Written by Matthew Cannata
Marcus Thigpen came into the NFL in 2009 and was soon cut by the Philadelphia Eagles and the Denver Broncos. Then, he went to the CFL to prove himself before signing a deal with the Miami Dolphins in 2012. Two years later, he's fighting for a roster spot. Making things a bit complicated is the fact that the Dolphins moved him to wide receiver in the offseason after having him as a running back in 2012 and 2013. The problem? The wide receiver position is filled with quality players and the team is going to have a very tough time deciding who to keep.
Thigpen knows how to deal with adversity though, as he found out in 2009 when he wanted to quit the game of football altogether.
"It's been a lot of times where I just wanted to pack it up and quit and get a regular 9-to-5. But my wife has always been there for me, I've got a great group of friends, and they always push me to strive," Thigpen said. "They'll always say 'you didn't come this far for nothing. Just keep fighting.'"
Then, this past offseason, he faced more adversity and found that the weight room has helped him cope with his struggles.
"Just going there kind of eases my mind. I had a rough offseason -- my father passed away and that was one thing that helped me get my mind off it," he said. "I would go in there and just kill the weights and spend the rest of the time with my family. That's just a part of me."
Thigpen has made his mark on special teams in his two years with the Dolphins. After being one of the best returners in the league in 2012, his production dramatically decreased in 2013. Whether that was due to his lack of focus and effort, the players on special teams or a combination of both isn't fully known. And now, not only is he competing against other wide receivers, he's also competing with Jarvis Landry, Brent Grimes and Damien Williams to return kicks.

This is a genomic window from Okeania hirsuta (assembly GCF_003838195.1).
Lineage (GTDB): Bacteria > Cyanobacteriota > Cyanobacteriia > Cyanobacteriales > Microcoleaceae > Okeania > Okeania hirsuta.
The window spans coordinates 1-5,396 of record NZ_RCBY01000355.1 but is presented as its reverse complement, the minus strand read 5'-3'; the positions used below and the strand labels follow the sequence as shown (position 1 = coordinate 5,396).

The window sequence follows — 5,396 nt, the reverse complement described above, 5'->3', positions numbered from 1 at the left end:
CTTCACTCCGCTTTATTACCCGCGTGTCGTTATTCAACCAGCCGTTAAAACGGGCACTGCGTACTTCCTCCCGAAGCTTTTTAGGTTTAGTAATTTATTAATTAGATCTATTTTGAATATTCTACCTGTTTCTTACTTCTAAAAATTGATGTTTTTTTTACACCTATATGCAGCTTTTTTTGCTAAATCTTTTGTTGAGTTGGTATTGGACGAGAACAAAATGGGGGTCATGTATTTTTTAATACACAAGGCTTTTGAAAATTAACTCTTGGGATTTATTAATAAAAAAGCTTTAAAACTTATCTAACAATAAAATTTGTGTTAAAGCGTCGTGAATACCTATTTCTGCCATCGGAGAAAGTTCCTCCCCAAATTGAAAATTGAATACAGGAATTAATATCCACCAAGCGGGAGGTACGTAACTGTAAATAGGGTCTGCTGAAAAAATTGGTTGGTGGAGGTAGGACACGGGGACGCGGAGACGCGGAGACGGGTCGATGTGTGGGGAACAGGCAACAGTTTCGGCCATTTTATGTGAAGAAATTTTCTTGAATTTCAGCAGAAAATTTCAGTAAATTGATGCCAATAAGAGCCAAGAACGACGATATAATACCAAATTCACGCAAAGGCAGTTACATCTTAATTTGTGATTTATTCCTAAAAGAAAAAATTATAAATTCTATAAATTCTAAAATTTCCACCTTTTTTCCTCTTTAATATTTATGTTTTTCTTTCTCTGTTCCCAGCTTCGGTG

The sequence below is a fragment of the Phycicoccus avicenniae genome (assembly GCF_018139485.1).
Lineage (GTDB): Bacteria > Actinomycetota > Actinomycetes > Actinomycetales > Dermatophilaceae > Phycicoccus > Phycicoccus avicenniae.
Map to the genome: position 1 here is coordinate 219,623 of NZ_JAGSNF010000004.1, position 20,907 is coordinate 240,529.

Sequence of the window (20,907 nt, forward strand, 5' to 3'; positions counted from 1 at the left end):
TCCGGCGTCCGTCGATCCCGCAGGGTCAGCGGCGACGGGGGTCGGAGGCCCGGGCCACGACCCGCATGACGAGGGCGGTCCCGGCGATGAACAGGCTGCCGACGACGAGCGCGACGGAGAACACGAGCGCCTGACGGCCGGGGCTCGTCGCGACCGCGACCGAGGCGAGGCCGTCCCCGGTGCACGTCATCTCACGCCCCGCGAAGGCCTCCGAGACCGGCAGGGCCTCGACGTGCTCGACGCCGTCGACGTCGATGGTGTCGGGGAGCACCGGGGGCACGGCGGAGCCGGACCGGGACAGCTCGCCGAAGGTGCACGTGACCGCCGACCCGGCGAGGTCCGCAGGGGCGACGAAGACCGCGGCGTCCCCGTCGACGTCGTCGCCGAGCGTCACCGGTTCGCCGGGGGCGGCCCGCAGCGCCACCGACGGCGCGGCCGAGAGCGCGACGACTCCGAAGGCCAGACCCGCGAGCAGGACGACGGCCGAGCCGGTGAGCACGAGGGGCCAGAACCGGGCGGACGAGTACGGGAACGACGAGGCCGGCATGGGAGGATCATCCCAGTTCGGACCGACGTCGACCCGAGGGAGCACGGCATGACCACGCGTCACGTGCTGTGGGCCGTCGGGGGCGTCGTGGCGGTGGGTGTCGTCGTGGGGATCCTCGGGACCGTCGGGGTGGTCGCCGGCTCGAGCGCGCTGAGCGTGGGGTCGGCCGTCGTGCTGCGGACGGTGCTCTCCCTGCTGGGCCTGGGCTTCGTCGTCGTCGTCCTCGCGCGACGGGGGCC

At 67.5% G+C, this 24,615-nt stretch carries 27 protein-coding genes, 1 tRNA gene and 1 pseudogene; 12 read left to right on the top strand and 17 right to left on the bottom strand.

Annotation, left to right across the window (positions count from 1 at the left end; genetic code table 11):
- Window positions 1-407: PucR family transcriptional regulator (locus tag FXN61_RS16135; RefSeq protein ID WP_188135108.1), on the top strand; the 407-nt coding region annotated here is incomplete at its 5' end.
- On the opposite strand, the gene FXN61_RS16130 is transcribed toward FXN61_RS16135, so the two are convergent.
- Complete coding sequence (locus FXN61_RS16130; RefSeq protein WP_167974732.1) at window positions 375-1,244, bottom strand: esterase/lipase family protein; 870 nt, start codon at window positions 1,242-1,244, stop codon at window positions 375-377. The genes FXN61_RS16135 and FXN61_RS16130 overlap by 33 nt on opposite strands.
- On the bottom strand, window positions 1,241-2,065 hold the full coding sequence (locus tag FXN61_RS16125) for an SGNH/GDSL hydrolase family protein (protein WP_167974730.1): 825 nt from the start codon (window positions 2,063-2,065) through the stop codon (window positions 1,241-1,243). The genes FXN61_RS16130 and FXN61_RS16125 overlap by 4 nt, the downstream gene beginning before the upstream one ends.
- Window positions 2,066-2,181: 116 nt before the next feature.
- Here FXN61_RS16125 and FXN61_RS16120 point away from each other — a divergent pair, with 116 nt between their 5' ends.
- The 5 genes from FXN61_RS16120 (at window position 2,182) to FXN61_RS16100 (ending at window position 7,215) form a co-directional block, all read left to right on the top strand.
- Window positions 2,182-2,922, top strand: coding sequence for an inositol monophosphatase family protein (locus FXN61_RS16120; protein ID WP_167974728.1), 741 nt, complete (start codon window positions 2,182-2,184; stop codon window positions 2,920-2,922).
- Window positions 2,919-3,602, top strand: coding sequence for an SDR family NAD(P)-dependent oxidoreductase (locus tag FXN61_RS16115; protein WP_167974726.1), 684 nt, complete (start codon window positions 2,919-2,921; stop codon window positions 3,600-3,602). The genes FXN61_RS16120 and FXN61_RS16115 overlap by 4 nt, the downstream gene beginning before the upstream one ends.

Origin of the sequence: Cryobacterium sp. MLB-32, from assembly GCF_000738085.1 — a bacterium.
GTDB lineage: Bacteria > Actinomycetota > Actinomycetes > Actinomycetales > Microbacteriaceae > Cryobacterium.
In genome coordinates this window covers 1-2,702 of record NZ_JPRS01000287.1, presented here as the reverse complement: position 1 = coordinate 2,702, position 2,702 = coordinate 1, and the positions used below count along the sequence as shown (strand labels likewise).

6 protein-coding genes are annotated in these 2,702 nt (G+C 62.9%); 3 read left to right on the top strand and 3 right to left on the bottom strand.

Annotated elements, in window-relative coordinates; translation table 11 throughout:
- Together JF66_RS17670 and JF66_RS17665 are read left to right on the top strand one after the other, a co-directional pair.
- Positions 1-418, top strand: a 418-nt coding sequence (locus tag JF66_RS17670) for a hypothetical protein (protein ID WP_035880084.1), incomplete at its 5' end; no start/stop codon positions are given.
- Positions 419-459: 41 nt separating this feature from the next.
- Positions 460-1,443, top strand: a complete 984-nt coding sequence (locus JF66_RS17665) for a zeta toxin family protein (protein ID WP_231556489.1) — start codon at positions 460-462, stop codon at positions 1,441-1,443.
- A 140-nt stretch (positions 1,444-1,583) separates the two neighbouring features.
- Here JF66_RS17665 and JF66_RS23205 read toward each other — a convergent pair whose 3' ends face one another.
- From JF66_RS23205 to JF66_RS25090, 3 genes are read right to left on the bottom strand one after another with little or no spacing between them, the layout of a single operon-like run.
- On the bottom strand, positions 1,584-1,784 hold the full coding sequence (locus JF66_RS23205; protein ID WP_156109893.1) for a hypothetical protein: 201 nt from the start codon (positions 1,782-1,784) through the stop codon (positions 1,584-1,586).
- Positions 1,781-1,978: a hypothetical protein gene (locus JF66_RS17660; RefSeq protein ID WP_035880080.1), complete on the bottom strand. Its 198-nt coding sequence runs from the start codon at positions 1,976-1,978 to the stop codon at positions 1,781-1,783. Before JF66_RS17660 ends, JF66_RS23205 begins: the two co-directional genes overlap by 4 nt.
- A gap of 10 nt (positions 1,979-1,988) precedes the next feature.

Offensive Coordinator Bill Lazor thinks Thigpen could bring some excitement to the offense but ultimately, it will come down to a numbers game.
"Marcus has shown a lot of ability, his ability to play in space obviously has been well-noted, to carry the ball in space on his returns," Lazor said. "You had a chance to see him in a couple of roles offensively last year. We thought at this point putting him in the wide receiver position would give him a chance to try to accelerate his learning, to try to become a master at that so we could evaluate how well he does it."
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